Nanotechnology in building_and_construction_sampling_2


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Nanotechnology in building_and_construction_sampling_2

  1. 1. Nanotechnology in Building and Construction Dr. Joannie W. Chin
  2. 2. 30,000 ft view Why nanotechnology in building and construction? Technical barriers OPPORTUNITIES Emerging nanotechologies in building and construction
  3. 3. Nanostructured Materials <ul><li>Gaining control of materials at the nanoscale brings different laws of physics into play. </li></ul><ul><li>Traditional materials show radically enhanced properties when engineered at the nanoscale. </li></ul>
  4. 4. Material Needs in Building and Construction <ul><li>Deterioration of the nation’s infrastructure: </li></ul><ul><ul><li>Cost of repairs is estimated to exceed $2 trillion (NRC, ASCE). </li></ul></ul><ul><ul><li>Housing is plagued with poor material quality and excessive fire losses that have led to premature failure and annual repair costs exceeding $60 billion. </li></ul></ul><ul><li>Nanotechnology offers tremendous potential for improving building materials. </li></ul>
  5. 5. “ The construction industry was the only industry to identify nanotechnology as a promising emerging technology in the UK Delphi Survey in the early 1990s… However, construction has lagged behind other industrial sectors, such as automotive, chemicals, electronics and biotech sectors , where nanotechnology R&D has attracted significant interest and investment from large industrial corporations and venture capitalists.”   “ Application of Nanotechnology in Construction”, Materials and Structures , 37, 649 (2004).
  6. 6. <ul><li>Strong industry interest in use of nanostructured materials to improve service life and flammability performance of building materials </li></ul><ul><li>Lack of measurement science capability to predict service life and flammability performance of nanostructured materials. </li></ul><ul><li>Measurement science research is critical to enable U.S. construction industry to innovate and respond to global competition and new environmental regulations </li></ul>Nanomaterials in Construction
  7. 7. Cement and Concrete <ul><li>Nano silica and clinker used to increase densification and hence mechanical properties and durability of cementitious materials. </li></ul><ul><li>Service life can be doubled through the use of nano-additive viscosity enhancers which reduce diffusion of harmful agents in concrete (patent pending). </li></ul><ul><li>Photocatalytic TiO 2 added to concrete to reduce carbon monoxide and NO x emissions on roadways. </li></ul>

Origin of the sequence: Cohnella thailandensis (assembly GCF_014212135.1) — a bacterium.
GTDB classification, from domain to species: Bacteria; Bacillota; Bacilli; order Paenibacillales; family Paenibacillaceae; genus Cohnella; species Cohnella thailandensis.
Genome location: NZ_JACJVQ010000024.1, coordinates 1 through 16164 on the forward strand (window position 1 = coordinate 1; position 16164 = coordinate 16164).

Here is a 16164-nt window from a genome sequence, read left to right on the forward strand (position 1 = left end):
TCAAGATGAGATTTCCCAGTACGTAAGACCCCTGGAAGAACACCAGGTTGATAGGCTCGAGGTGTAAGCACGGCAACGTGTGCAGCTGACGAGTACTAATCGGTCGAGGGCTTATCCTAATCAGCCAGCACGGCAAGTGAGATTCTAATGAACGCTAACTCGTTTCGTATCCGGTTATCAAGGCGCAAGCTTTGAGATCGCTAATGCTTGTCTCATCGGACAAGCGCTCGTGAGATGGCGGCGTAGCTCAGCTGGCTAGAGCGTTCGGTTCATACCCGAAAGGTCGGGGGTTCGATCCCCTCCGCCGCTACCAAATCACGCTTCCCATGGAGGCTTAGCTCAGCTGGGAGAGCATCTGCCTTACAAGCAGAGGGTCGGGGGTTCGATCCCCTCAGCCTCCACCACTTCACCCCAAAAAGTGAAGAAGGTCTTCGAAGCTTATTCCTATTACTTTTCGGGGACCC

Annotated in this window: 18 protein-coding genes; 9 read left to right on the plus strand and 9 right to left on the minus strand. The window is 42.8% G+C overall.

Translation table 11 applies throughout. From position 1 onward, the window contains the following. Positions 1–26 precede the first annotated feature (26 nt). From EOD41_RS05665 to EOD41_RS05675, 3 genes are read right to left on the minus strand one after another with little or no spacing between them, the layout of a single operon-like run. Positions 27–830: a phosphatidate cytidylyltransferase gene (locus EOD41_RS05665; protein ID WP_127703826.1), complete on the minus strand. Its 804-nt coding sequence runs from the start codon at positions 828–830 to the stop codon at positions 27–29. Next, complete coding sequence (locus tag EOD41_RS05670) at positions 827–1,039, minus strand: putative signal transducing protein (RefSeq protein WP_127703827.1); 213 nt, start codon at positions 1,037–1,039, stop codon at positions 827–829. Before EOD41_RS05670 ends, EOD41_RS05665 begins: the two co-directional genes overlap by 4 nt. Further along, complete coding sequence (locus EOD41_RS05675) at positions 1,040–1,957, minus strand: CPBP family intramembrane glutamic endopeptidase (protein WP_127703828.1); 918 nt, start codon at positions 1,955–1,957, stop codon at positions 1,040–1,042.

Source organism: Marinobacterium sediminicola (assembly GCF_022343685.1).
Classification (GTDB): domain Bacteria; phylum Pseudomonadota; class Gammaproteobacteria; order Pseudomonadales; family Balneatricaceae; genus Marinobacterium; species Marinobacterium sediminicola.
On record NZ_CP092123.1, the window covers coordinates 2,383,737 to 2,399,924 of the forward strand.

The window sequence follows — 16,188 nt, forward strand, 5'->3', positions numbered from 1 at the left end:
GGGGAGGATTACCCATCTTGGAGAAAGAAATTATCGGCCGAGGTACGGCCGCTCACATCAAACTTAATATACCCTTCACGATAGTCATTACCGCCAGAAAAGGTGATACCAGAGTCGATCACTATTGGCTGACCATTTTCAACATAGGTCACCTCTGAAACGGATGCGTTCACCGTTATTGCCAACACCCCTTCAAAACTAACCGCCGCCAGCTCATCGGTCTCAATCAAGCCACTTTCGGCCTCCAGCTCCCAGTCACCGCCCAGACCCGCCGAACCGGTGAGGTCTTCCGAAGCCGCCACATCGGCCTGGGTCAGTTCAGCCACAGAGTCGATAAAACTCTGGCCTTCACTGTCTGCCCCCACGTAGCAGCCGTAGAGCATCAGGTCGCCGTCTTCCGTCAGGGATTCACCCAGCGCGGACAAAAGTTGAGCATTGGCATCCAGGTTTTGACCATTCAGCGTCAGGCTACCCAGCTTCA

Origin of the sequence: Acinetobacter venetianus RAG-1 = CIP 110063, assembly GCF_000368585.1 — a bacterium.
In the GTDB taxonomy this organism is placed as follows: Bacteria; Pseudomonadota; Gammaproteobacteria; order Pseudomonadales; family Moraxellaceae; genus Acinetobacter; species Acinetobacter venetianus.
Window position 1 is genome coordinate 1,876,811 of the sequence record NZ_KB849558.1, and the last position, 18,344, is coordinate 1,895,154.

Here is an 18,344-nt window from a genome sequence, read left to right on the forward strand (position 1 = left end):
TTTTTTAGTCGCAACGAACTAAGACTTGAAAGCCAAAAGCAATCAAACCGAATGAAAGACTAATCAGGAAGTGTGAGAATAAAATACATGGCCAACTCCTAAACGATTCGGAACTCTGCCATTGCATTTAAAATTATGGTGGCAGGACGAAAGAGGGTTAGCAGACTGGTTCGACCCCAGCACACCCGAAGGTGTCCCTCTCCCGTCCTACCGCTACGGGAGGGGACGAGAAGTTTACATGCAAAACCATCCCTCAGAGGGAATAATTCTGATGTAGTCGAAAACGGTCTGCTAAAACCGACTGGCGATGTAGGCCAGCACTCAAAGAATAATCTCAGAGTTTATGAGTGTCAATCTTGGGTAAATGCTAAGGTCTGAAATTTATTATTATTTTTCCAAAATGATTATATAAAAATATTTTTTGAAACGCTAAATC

8. 8. Carbon Nanotubes <ul><li>Heralded as one of the “Top ten advances in materials science” over the last 50 years, Materials Today , 2008. </li></ul><ul><li>Sales of carbon nanotubes projected to </li></ul><ul><li>exceed $2B, >10 3 metric tons annually in the next 4 - 7 years. </li></ul><ul><li>Major use – electronics and composites . </li></ul><ul><li>Enhanced strength, stiffness and toughness without added weight </li></ul><ul><li>Improved durability </li></ul><ul><li>Increased functionality </li></ul><ul><li>Reduced flammability </li></ul>
  9. 9. Carbon Nanotubes Probes for microscopy and chemical imaging
  10. 10. Coatings - Organic <ul><li>Projected to make up 73 % of nanocomposites market by 2010 (Freedonia Group). </li></ul><ul><li>Thin film, clear nanocomposites for improved scratch and mar properties. </li></ul><ul><li>Antimicrobial, self-cleaning surfaces. </li></ul><ul><li>Smart coatings: Sense pressure, impact, damage, chemicals, heat, light, etc. </li></ul>
  11. 11. Coatings - Inorganic Self-cleaning glass Nano-TiO 2 coated glass transparent TiO 2 conventional glass self-cleaning glass
  12. 12. Photovoltaics <ul><li>Predominant photovoltaic material is silicon, but an emerging technology involves the use of dye-sensitized nano-TiO 2 . </li></ul><ul><li>Large surface area of nano TiO 2 greatly increases photovoltaic efficiency. </li></ul><ul><li>Also has potential for lower material and processing costs relative to conventional solar cells. </li></ul>
  13. 13. Nanoadditive Fire Retardants <ul><li>Use of nanoadditive fire retardants prompted by bans on halogenated flame retardants enacted in many states. </li></ul><ul><li>Polymer nanocomposites filled with clay, CNTs, etc., possess improved flammability resistance while maintaining or improving mechanical properties. </li></ul><ul><li>Reduces heat release rate during fire event by formation of surface char which insulates underlying material. </li></ul>Poor Dispersion Good Dispersion Heat Flux Heat Flux
  14. 14. Challenges <ul><li>Techniques for dispersing nanofillers AND measuring degree of dispersion. </li></ul><ul><li>Measurement of adhesion and interfacial properties. </li></ul><ul><li>Chemical and mechanical measurements at the nanoscale. </li></ul><ul><li>Prediction of nanocomposite properties and service life over a wide range of length scales . </li></ul><ul><li>Unknown health and environmental effects – virgin, released material. </li></ul>
  15. 15. Opportunities <ul><li>Concrete with 2x service life – Dale Bentz, [email_address] </li></ul><ul><li>Functionalized carbon nanotubes for nanocomposites and chemical probes – Tinh Nguyen, [email_address] </li></ul><ul><li>Nano fire retardants – Jeff Gilman, [email_address] </li></ul><ul><li>General inquiries – Joannie Chin, [email_address] , 301 975 6815 </li></ul>